An estimated 1,000 people gathered outside a Canadian church Sunday to protest the government's closing of a congregation that has drawn worldwide attention.
Last week, police in Stony Plain, Alberta, erected fencing around GraceLife Church, which had been gathering for worship in violation of provincial health restrictions. The police's controversial action took place nearly two months after its pastor, James Coates, was arrested for organizing and hosting worship services. His trial is scheduled to begin May 3.
Alberta Health Services (AHS) said it "physically closed" the building and will be prohibiting access until the church "can demonstrate the ability to comply with Alberta's Chief Medical Officer of Health's restrictions," according to CTV news.
On Sunday, some 1,000 people gathered outside the church, praying for the government and the church. Although some of the protesters helped tear down the fencing, another group of protesters helped the Royal Canadian Mounted Police (RCMP) put it back up, chanting, "leave the fence alone" and saying, "Jesus would not take down the fence," CTV reported.
The church released a joint statement with Coates and The Justice Centre for Constitutional Freedoms about the protest, saying, "it is time to end these unscientific, unjustified and arbitrary lockdown measures." The Justice Centre is representing the church.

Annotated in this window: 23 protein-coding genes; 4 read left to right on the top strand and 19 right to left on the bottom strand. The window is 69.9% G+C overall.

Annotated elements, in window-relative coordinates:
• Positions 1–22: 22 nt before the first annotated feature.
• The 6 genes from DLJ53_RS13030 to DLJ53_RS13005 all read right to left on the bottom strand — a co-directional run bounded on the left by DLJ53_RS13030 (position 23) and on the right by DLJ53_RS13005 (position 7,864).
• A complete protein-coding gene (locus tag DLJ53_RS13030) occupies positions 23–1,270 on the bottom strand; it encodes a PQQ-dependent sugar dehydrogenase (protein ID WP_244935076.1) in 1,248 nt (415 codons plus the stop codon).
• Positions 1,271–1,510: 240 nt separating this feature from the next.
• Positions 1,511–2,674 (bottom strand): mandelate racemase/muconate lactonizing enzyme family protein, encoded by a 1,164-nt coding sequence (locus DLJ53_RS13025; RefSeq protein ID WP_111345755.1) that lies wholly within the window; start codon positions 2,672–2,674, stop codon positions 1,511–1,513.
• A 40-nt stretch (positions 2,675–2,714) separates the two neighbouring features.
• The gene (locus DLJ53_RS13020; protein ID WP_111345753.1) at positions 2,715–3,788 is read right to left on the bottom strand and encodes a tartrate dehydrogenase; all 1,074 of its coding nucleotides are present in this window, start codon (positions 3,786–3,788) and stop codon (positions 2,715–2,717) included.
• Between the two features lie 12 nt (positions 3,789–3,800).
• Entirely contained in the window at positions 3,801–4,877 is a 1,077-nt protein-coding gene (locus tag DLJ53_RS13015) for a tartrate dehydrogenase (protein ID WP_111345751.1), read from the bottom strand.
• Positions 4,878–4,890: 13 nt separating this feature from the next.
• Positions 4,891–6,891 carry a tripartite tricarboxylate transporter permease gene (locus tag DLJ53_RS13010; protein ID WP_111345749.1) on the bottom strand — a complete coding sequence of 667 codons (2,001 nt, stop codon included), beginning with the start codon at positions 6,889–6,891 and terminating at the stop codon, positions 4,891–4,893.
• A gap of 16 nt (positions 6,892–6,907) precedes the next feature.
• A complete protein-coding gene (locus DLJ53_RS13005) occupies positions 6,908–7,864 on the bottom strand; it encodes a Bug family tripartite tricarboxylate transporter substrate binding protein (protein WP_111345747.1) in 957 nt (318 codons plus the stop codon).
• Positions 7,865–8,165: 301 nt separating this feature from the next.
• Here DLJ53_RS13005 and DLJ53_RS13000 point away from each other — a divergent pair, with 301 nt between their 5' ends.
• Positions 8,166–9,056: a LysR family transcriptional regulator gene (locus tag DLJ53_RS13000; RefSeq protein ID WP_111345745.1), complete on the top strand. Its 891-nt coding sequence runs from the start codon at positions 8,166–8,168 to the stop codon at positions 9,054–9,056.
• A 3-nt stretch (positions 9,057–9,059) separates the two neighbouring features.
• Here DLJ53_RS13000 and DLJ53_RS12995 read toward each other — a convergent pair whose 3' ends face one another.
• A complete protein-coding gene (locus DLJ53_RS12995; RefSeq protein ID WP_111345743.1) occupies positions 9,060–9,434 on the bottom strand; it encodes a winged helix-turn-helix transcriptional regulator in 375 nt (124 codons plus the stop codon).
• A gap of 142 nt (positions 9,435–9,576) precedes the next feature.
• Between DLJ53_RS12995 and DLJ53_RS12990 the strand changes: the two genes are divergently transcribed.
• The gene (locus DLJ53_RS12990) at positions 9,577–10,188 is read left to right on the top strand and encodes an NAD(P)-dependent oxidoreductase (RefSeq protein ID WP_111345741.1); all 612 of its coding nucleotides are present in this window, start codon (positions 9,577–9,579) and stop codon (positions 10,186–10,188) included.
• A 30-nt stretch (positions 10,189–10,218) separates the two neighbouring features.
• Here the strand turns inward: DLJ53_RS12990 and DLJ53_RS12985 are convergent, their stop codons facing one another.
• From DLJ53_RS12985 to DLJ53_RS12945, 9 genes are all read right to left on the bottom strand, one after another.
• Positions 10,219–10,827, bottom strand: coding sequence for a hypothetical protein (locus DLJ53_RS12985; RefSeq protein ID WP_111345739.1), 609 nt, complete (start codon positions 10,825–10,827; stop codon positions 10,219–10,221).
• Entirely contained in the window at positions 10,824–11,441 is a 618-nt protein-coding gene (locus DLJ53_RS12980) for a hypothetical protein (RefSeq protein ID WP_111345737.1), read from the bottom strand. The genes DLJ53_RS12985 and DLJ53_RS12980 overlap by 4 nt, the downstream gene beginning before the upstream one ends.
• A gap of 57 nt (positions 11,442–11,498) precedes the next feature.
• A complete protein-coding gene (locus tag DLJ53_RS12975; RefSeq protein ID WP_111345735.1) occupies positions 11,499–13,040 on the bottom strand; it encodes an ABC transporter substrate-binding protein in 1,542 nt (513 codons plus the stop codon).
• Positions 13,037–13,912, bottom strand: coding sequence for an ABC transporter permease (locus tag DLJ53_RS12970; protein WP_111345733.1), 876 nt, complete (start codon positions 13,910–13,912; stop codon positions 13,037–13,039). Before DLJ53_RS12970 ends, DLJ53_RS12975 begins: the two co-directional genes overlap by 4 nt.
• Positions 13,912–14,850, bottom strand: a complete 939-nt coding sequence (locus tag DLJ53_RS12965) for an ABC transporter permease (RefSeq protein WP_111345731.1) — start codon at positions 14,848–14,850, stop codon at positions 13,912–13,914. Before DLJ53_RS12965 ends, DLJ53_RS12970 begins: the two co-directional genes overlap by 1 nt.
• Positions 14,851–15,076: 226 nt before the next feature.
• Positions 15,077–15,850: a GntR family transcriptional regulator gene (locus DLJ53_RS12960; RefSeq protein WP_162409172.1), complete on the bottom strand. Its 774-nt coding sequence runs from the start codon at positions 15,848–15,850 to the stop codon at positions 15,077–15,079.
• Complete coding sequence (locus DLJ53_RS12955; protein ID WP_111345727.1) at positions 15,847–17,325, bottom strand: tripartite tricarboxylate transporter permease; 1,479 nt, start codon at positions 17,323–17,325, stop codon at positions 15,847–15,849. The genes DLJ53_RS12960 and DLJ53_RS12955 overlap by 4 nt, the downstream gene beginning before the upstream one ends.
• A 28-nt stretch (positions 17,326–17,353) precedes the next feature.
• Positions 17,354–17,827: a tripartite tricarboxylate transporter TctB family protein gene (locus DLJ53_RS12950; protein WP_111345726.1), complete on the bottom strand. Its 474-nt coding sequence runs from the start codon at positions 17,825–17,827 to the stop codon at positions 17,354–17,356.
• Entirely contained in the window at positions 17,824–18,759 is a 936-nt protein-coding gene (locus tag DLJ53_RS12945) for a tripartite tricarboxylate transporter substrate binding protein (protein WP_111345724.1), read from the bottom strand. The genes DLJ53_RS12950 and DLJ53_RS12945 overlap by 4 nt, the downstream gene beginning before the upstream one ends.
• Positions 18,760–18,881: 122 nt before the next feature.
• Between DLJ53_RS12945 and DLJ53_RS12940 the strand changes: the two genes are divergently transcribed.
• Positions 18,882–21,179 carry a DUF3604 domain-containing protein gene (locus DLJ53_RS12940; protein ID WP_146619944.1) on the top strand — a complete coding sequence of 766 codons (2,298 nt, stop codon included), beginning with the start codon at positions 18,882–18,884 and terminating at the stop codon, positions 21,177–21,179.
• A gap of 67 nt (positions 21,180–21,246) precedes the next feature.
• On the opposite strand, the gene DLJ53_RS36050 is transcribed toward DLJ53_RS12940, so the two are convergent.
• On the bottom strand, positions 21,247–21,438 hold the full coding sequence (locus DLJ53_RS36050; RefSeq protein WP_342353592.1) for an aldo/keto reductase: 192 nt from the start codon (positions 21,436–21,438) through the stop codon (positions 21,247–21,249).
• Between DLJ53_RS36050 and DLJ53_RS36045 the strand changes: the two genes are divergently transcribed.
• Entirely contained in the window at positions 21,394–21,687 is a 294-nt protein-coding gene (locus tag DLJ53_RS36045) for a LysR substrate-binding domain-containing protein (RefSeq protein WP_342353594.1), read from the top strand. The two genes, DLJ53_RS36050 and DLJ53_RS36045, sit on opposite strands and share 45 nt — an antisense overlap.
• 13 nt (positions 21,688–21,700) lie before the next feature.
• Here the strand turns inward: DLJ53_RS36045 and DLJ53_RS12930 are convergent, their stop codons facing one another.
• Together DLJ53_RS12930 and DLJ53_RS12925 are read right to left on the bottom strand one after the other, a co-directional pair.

"GraceLife Church appreciates the public outpouring of support to fully open churches in Alberta. GraceLife Church congregants were not at the protest that occurred on Sunday, April 11, 2021, near the Church's facility. GraceLife Church recognizes the place for peaceful protest within the context of a democracy," the statement read.
The church, the statement continued, "has no control of our Church or grounds at this time."
"The Church grounds are fully under the responsibility and control of the RCMP and Alberta Health Services," the statement read. "The closing of the GraceLife facility has understandably resulted in significant public outrage and caused even larger crowds to gather in one place. Albertans have a constitutional right to assemble, associate, and worship. By taking the measures the government has, while the matter is still pending before the Courts, the Alberta Government has created an even more divisive situation."
In an interview with CTV, Albert Premier Jason Kenney urged protesters to stay safe from the virus and follow health guidance.
"We have about 10,000 places of worship in Alberta that have worked very hard to comply with the guidelines, to keep their congregants and the community safe," Kenney said. "We have apparently one, maybe a couple of others, that have refused to do that. So I would say thank you to the 10,000 faith communities that have carefully followed the guidelines as best they can to respect the sanctity of human life and to protect the vulnerable."
Photo courtesy: ©Getty Images/EJ Rodriquez
Michael Foust has covered the intersection of faith and news for 20 years. His stories have appeared in Baptist Press, Christianity Today, The Christian Post, the Leaf-Chronicle, the Toronto Star and the Knoxville News-Sentinel.